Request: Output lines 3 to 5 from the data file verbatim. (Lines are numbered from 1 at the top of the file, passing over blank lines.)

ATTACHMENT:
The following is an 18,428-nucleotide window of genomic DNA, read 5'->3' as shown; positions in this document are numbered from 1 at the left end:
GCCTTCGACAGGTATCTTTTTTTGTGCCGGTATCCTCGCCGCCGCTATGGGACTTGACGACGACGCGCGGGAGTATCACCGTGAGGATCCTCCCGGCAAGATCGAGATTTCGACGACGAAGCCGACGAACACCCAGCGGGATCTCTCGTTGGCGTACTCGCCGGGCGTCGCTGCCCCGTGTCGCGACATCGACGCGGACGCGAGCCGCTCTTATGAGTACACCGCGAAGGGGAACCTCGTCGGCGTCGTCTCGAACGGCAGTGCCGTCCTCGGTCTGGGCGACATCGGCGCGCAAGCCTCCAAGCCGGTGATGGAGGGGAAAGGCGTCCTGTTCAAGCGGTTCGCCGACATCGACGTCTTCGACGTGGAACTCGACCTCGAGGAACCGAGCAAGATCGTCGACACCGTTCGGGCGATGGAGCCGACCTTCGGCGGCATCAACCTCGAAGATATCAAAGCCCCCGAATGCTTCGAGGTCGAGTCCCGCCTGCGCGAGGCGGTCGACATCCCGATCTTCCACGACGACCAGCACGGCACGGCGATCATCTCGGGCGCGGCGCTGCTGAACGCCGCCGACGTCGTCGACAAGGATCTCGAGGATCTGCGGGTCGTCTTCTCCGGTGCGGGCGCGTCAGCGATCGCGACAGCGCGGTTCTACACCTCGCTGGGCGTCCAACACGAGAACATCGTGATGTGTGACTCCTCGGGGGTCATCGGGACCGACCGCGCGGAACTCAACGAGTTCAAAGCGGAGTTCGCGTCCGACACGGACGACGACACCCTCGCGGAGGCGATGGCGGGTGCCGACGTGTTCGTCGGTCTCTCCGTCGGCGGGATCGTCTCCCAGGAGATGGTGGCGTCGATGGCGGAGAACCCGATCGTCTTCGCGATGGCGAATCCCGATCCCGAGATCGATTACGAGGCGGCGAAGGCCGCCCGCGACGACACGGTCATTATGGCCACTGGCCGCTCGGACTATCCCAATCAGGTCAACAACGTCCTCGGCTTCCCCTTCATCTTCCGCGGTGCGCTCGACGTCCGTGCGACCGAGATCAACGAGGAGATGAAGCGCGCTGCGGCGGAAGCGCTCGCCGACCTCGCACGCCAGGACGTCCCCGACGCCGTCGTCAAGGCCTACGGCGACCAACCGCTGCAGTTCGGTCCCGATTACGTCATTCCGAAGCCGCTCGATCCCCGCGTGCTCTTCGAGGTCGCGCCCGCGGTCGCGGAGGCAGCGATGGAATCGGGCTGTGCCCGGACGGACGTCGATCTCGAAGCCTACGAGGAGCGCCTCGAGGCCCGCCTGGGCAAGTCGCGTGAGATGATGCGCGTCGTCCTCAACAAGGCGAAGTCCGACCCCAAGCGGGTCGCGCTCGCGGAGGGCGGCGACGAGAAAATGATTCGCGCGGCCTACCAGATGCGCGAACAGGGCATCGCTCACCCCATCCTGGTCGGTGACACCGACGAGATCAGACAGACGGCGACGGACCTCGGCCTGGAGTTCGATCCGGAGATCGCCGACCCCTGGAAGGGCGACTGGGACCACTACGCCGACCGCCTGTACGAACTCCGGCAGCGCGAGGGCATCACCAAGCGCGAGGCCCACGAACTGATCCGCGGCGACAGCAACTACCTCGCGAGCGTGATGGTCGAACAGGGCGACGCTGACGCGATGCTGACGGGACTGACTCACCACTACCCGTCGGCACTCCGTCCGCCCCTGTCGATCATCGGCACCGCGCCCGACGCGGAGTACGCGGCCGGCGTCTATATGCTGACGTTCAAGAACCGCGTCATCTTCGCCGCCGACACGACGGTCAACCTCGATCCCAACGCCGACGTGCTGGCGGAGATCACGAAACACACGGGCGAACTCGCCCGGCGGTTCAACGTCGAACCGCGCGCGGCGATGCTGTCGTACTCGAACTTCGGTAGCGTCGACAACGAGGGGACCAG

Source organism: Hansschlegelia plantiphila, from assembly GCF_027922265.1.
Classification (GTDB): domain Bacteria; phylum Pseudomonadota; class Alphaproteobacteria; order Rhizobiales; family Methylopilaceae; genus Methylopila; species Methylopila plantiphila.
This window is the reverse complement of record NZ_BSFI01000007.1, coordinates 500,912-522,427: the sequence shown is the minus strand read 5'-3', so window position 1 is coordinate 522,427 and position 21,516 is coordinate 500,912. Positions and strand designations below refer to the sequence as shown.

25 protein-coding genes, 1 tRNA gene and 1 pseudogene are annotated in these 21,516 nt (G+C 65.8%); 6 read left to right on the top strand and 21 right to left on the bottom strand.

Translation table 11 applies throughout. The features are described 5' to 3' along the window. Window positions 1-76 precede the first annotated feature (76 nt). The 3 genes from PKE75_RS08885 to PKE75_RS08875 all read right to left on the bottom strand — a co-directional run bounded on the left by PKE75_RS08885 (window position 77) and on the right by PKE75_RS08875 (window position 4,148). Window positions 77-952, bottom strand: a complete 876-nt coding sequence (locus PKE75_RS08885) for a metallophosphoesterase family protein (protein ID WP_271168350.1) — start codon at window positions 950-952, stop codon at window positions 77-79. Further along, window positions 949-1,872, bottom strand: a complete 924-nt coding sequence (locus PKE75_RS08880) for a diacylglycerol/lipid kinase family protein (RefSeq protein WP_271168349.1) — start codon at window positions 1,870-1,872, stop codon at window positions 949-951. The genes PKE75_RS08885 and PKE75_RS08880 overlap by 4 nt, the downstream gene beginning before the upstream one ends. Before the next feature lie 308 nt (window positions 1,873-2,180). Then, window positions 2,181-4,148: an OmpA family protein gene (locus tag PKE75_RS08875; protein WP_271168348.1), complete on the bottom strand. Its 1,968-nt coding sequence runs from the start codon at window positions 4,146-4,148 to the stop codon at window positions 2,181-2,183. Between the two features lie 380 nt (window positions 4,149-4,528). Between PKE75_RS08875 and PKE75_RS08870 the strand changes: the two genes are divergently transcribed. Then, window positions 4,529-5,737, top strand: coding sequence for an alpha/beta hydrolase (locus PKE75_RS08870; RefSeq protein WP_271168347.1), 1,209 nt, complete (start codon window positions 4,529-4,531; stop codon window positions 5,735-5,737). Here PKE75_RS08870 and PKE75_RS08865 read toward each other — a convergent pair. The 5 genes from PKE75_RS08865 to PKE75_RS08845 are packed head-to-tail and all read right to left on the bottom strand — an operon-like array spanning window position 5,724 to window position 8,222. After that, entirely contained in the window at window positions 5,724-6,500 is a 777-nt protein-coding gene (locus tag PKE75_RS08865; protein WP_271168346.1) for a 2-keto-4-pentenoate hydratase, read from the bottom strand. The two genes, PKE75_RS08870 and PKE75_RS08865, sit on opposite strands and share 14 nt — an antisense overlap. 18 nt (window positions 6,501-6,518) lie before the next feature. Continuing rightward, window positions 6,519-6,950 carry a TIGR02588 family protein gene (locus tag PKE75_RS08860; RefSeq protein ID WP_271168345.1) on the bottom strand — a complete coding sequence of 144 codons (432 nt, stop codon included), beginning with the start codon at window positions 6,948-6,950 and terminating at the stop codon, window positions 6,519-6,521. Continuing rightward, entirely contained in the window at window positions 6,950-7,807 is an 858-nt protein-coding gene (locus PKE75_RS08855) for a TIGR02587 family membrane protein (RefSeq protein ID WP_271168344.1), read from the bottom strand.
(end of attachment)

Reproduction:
Source organism: Hansschlegelia plantiphila, from assembly GCF_027922265.1.
Classification (GTDB): domain Bacteria; phylum Pseudomonadota; class Alphaproteobacteria; order Rhizobiales; family Methylopilaceae; genus Methylopila; species Methylopila plantiphila.
This window is the reverse complement of record NZ_BSFI01000007.1, coordinates 500,912-522,427: the sequence shown is the minus strand read 5'-3', so window position 1 is coordinate 522,427 and position 21,516 is coordinate 500,912. Positions and strand designations below refer to the sequence as shown.